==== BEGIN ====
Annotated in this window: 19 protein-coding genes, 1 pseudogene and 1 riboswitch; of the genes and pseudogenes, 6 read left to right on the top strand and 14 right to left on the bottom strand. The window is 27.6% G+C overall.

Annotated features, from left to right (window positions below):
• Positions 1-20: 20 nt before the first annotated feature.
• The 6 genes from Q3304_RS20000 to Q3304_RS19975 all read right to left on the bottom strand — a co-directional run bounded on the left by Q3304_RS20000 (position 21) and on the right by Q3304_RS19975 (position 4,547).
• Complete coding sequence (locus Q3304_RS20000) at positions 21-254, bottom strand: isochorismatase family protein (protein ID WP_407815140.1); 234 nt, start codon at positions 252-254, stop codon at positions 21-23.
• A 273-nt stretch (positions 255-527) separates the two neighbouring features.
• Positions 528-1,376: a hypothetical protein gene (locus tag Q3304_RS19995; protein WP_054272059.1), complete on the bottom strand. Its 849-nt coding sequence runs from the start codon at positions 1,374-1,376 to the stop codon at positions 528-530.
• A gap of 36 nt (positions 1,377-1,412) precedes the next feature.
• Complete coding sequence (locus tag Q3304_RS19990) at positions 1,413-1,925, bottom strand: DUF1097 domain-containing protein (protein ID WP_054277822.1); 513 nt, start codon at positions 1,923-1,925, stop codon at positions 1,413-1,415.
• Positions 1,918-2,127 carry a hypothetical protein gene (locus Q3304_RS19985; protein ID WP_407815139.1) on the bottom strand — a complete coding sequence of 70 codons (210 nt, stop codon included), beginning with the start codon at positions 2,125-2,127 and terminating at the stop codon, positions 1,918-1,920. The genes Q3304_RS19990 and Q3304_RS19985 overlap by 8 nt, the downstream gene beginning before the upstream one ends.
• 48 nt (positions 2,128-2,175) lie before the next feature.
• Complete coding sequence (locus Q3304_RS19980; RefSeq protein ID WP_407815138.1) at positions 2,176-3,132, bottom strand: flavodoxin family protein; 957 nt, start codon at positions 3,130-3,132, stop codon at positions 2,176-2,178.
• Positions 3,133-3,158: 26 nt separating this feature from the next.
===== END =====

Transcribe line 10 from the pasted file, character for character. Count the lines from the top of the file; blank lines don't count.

• Positions 1,918-2,127 carry a hypothetical protein gene (locus Q3304_RS19985; protein ID WP_407815139.1) on the bottom strand — a complete coding sequence of 70 codons (210 nt, stop codon included), beginning with the start codon at positions 2,125-2,127 and terminating at the stop codon, positions 1,918-1,920. The genes Q3304_RS19990 and Q3304_RS19985 overlap by 8 nt, the downstream gene beginning before the upstream one ends.